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12/31/1969
 
Posted By: Admin DreamingCode
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12/31/1969
 
Posted By: Admin DreamingCode
City considers hike in retirees’ pensions
Source: Boston Globe

 As cities and states across the nation take aim at public employee pensions, Boston City Hall is engaged in a very different debate: how much to increase retirees’ checks.

Mayor Thomas M. Menino is proposing to boost the annual cost-of-living adjustment for most pensioners from $360 to $390, a $30 increase. City Council president Stephen J. Murphy is pushing for more, seeking a $90 increase over the current rate.

Other Massachusetts cities and towns have had similar debates. Last month in Brookline, voters rejected the advice of the Board of Selectmen and approved a pension increase akin to what Menino is proposing. In Hampden County last year, the retirement board that covers 18 towns enlarged the annual cost-of-living adjustment by $180.

In contrast, Maine lawmakers canceled all cost-of-living increases for three years for the roughly 37,000 beneficiaries in the state pension system. Last month, Chicago’s mayor, Rahm Emanuel, called for a pause on cost-of-living increases for a decade. Residents in San Diego voted overwhelmingly to eliminate pensions for newly hired city employees - except police officers - and institute a 401(k) program.

But Massachusetts county retirement boards covering almost 200 cities and towns have approved larger pension checks by increasing the yearly cost-of-living adjustments, according to Ralph White, president of Mass Retirees, which represents the Commonwealth’s retired public employees.

“At first blush, it does look opposite to the trend,’’ said Jean-Pierre Aubry, assistant director of state and local research at the Center for Retirement Research at Boston College. “But Massachusetts differs from these other plans.’’

Unlike 70 percent of public sector workers nationally, municipal retirees in Massachusetts are not eligible for Social Security, which increases to keep up with inflation, Aubry said. But historically in Massachusetts, only the first $12,000 of a pension has been eligible for cost-of-living adjustments. That cap has kept increases comparatively low. In recent years, the increase has been 3 percent of $12,000, which added $360 a year to most retirees’ checks.

Public employees in Massachusetts contribute a share of each paycheck to the pension system, with the workers who make more than $30,000 putting in 11 percent. That is a much larger share than in many other states, which may explain the decision by some Massachusetts pension systems to increase payouts.

“It seems counterintuitive when you look at our brothers and sisters across the country,’’ said Joseph E. Connarton, executive director of the Public Employee Retirement Administration Commission.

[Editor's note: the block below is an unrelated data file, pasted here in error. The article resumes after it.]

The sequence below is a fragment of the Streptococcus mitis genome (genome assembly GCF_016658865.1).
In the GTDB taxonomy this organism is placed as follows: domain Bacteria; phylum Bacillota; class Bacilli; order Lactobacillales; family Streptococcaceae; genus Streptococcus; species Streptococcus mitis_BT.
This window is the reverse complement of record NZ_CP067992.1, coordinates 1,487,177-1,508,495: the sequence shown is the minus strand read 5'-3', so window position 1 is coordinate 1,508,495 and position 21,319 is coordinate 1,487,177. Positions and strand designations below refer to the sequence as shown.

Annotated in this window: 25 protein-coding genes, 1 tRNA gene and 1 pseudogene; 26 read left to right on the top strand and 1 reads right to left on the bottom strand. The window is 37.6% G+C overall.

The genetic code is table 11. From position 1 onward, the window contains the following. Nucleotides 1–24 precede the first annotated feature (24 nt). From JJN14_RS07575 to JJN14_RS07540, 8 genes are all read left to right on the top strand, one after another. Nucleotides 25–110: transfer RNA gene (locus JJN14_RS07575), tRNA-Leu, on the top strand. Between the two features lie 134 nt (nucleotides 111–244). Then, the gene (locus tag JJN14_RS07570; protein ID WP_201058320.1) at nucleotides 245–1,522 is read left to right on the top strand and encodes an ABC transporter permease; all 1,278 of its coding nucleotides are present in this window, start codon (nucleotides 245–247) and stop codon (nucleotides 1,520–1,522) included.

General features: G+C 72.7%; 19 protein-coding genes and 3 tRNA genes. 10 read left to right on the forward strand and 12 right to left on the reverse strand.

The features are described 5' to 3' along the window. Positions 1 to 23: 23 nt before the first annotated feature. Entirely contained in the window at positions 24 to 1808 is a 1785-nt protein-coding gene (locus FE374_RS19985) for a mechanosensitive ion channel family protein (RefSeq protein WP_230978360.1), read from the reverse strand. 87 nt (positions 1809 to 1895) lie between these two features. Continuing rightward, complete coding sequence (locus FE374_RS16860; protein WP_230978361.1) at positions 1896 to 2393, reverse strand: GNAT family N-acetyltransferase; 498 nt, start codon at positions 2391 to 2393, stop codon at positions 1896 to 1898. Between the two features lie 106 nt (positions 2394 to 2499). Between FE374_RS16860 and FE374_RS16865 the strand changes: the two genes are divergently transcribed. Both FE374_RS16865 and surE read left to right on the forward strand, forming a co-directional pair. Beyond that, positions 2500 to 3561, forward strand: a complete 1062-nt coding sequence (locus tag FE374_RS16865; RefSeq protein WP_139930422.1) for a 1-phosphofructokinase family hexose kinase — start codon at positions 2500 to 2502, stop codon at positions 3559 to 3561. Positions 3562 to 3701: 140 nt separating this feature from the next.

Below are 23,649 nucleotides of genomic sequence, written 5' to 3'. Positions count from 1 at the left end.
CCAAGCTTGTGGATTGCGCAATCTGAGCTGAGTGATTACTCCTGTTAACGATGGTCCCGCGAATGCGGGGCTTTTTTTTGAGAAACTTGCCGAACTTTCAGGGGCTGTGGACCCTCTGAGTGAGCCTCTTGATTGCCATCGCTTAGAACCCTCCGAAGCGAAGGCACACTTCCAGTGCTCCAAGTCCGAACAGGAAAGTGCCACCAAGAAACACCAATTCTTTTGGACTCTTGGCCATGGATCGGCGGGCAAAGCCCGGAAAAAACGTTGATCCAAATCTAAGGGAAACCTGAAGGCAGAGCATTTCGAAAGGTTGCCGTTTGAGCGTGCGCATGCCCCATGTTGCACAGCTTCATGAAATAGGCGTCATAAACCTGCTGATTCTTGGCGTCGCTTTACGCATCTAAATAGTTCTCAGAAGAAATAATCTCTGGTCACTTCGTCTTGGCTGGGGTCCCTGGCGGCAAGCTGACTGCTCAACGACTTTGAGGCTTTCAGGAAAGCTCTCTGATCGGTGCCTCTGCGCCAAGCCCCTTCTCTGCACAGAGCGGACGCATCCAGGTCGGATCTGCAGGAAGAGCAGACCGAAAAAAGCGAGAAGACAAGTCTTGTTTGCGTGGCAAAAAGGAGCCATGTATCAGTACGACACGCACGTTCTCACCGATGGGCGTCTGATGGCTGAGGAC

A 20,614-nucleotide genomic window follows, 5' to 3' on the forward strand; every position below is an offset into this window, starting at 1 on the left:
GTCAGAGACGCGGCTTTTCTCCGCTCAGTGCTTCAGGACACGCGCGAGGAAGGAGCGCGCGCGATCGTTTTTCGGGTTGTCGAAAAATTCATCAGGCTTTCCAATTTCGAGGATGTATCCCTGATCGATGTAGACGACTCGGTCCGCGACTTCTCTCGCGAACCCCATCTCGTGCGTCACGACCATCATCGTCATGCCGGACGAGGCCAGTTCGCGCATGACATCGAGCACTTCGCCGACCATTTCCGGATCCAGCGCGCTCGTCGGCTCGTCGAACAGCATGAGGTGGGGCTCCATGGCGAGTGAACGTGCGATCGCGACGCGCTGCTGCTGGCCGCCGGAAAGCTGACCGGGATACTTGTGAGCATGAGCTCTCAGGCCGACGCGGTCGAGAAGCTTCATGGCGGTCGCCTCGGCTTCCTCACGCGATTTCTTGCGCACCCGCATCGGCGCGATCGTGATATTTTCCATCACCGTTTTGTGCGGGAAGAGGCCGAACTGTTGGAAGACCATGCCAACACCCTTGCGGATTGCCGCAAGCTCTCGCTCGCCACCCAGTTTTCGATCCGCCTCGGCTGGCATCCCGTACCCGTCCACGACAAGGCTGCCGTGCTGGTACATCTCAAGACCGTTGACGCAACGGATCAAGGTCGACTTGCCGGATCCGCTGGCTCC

“But our brothers and sisters nationally are not on the same page because our contributions have been higher and more consistent,’’ he said.

State lawmakers passed a slew of changes in recent years designed to stop pension abuses by some retirees. The moves pushed the minimum retirement age for some workers from 55 to 60; decreased some benefits; and adjusted the formula for pension payouts by basing them on employees’ last five years instead of three years.

Crucially, the changes also allowed cities and towns to increase the base for cost-of-living adjustments.

“It’s actually bringing it closer in line with the rest of the nation,’’ Aubry said. “The existing [cost-of-living adjustment] was very meager compared to others.’’

But Samuel R. Tyler, president of the Boston Municipal Research Bureau, argues that it is “not fiscally prudent’’ for the city to promise to increase pensions in a fragile economy. Critics question whether pension funds can generate enough long-term revenue, plus there is the pressure of rising retiree health care costs.

“We’re looking at the bigger picture,’’ Tyler said.

The Boston Retirement Board voted, 4-1, last month to raise the base figure used to calculate annual increases, shifting it from $12,000 to $13,000. That means most retirees would see $390 a year more in their benefits checks, up from the current $360. The move still needs approval by the City Council, which is supposed to take up the issue Wednesday.

If that proposal is approved, it would cost $2.5 million next year, according to an analysis by the city’s actuary. That would grow to $21.4 million by 2025.

Murphy’s plan would boost the base rate for pension calculations to $15,000. That translates into a total cost-of-living adjustment of $450, a $90 increase over the current rate. That proposal would cost $7.3 million next year, according to the analysis. By 2025, the cost would mushroom to $63 million.